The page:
Major physiographic divisions:
1. The Himalayan Mountains
- These mountain ranges run in a west-east direction from the Indus to the Brahmaputra. The Himalayas covers a distance of about 2,400 Km. Their width varies from 400 Km in Kashmir to 150 Km in Arunachal Pradesh.
- The Himalaya consists of three parallel ranges in its longitudinal extent.
The Greater or the Inner Himalayas
The Lesser Himalayas or the Himachal
Regional Division of the Himalayas:
- The part lying between Indus and Satluj are known as Kashmir and Himachal Himalaya.
- The part of the Himalayas lying between Satluj and Kali rivers is known as Kumaon Himalayas.
- The Kali and Teesta rivers demarcate the Nepal Himalayas.
- The part lying between Teesta and Dihang rivers is known as Assam Himalayas.
The Punjab Plains:
The Western part of the Northern Plain is referred to as the Punjab Plains.
The Ganga Plains:
The Ganga plain extends between Ghaggar and Teesta rivers.
The Brahmaputra Plain:
This part particularly lies in Assam.
The Northern Plains are divided according to the variations in relief features. They are.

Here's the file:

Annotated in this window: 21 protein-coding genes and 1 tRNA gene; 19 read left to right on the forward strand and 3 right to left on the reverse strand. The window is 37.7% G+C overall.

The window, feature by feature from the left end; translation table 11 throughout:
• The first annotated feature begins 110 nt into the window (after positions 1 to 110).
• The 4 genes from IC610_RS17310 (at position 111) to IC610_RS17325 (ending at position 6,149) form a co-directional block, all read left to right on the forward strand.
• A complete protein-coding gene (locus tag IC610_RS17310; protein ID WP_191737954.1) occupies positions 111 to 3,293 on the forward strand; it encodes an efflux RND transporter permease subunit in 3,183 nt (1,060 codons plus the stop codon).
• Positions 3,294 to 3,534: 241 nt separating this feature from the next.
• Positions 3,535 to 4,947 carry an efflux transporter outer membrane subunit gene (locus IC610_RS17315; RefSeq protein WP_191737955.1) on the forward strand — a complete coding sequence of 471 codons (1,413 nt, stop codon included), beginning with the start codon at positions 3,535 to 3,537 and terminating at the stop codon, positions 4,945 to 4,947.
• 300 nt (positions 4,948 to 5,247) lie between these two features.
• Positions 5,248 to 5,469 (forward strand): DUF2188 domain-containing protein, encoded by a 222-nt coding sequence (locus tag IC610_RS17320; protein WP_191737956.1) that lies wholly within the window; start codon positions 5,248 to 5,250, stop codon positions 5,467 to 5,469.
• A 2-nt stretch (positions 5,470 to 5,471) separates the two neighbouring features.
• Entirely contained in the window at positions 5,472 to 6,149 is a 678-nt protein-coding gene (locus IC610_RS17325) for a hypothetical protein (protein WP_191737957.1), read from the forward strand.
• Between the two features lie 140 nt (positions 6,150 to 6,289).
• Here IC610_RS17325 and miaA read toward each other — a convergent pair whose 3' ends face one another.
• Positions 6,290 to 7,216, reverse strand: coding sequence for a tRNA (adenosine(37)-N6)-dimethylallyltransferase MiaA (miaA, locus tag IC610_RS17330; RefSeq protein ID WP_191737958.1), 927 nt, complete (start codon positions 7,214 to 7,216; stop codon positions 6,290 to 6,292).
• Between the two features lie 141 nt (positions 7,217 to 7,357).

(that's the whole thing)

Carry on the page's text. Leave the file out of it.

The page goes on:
- Bhabar formed by the deposition of pebbles by the rivers that descend from the mountains.
- Terai is where the streams and rivers re-emerge and create a wet, swampy and marshy region.
- Bhangar is the largest part of the northern plain and is formed of older alluvium.
- Khadar are newer, younger deposits of the floodplains.
3. The Peninsular Plateau
- It is a tableland composed of the old crystalline, igneous and metamorphic rocks.
- This plateau consists of two broad divisions.
The Central Highlands lies to the north of the Narmada River and covers a major area of the Malwa plateau.
The Deccan Plateau is a triangular landmass that lies to the south of the river Narmada.